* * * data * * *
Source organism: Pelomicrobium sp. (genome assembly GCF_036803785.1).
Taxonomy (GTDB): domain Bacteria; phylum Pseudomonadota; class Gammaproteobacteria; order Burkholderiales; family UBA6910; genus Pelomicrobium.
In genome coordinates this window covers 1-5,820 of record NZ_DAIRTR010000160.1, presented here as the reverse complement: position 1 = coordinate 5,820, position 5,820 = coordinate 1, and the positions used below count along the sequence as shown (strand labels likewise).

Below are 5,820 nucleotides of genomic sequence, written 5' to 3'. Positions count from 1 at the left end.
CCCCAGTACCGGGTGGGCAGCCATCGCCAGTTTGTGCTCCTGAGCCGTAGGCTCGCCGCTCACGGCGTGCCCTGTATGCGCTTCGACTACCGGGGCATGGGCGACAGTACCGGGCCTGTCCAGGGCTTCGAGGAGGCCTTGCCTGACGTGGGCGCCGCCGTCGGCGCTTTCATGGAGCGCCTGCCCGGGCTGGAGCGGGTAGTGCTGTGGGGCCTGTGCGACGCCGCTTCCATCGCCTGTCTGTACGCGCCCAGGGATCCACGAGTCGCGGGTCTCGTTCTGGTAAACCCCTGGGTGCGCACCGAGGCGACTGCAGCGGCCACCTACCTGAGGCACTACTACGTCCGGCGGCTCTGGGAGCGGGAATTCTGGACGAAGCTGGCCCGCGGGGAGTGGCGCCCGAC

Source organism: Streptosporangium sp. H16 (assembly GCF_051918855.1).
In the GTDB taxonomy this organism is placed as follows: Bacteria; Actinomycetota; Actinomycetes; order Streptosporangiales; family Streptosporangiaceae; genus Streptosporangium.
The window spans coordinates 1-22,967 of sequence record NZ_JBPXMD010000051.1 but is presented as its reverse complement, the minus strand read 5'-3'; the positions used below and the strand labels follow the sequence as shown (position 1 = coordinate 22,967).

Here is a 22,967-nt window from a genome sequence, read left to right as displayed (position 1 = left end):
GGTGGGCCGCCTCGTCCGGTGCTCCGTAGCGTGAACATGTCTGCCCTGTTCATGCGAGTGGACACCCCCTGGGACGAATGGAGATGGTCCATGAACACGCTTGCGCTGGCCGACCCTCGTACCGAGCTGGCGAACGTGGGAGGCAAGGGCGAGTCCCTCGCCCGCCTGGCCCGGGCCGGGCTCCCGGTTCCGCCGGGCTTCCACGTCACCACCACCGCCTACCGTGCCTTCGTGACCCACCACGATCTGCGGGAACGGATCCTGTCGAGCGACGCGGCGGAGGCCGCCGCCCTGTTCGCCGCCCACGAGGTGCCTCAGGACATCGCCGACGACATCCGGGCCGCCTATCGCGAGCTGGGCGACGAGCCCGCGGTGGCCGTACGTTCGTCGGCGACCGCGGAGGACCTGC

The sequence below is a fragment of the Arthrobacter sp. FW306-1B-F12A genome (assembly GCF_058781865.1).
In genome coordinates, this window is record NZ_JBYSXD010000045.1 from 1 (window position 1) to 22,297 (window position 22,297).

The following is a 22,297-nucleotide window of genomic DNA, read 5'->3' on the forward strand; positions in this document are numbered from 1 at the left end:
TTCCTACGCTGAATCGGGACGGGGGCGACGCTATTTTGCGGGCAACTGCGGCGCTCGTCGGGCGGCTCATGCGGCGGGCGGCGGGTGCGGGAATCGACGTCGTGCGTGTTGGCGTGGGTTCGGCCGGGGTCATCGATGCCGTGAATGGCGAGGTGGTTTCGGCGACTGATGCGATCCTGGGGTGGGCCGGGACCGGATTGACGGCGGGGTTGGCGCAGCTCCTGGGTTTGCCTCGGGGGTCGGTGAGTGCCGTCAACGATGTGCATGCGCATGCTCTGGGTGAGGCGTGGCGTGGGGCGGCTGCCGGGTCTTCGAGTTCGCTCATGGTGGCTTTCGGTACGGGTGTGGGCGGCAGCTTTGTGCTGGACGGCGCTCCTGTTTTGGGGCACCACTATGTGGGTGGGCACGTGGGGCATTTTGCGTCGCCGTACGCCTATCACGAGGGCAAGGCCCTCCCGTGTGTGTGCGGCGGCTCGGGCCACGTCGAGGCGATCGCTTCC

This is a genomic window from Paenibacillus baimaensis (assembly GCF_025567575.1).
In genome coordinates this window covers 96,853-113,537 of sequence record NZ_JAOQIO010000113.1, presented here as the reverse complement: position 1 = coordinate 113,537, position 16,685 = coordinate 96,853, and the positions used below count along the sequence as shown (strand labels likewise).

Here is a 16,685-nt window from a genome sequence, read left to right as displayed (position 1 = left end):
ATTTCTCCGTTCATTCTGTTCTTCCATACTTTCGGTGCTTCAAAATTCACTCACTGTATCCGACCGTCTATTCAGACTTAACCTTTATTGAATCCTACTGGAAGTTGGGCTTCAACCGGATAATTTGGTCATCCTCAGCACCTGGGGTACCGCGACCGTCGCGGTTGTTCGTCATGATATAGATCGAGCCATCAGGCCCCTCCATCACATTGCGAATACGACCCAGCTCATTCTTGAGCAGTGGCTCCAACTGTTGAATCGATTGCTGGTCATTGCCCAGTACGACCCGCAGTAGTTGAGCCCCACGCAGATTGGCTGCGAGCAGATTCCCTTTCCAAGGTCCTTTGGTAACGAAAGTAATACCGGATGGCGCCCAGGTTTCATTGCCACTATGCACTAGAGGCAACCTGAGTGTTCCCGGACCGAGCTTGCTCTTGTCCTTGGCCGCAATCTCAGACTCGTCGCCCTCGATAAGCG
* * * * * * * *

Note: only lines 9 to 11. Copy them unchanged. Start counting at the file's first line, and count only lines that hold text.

Here is a 22,967-nt window from a genome sequence, read left to right as displayed (position 1 = left end):
GGTGGGCCGCCTCGTCCGGTGCTCCGTAGCGTGAACATGTCTGCCCTGTTCATGCGAGTGGACACCCCCTGGGACGAATGGAGATGGTCCATGAACACGCTTGCGCTGGCCGACCCTCGTACCGAGCTGGCGAACGTGGGAGGCAAGGGCGAGTCCCTCGCCCGCCTGGCCCGGGCCGGGCTCCCGGTTCCGCCGGGCTTCCACGTCACCACCACCGCCTACCGTGCCTTCGTGACCCACCACGATCTGCGGGAACGGATCCTGTCGAGCGACGCGGCGGAGGCCGCCGCCCTGTTCGCCGCCCACGAGGTGCCTCAGGACATCGCCGACGACATCCGGGCCGCCTATCGCGAGCTGGGCGACGAGCCCGCGGTGGCCGTACGTTCGTCGGCGACCGCGGAGGACCTGC

The sequence below is a fragment of the Arthrobacter sp. FW306-1B-F12A genome (assembly GCF_058781865.1).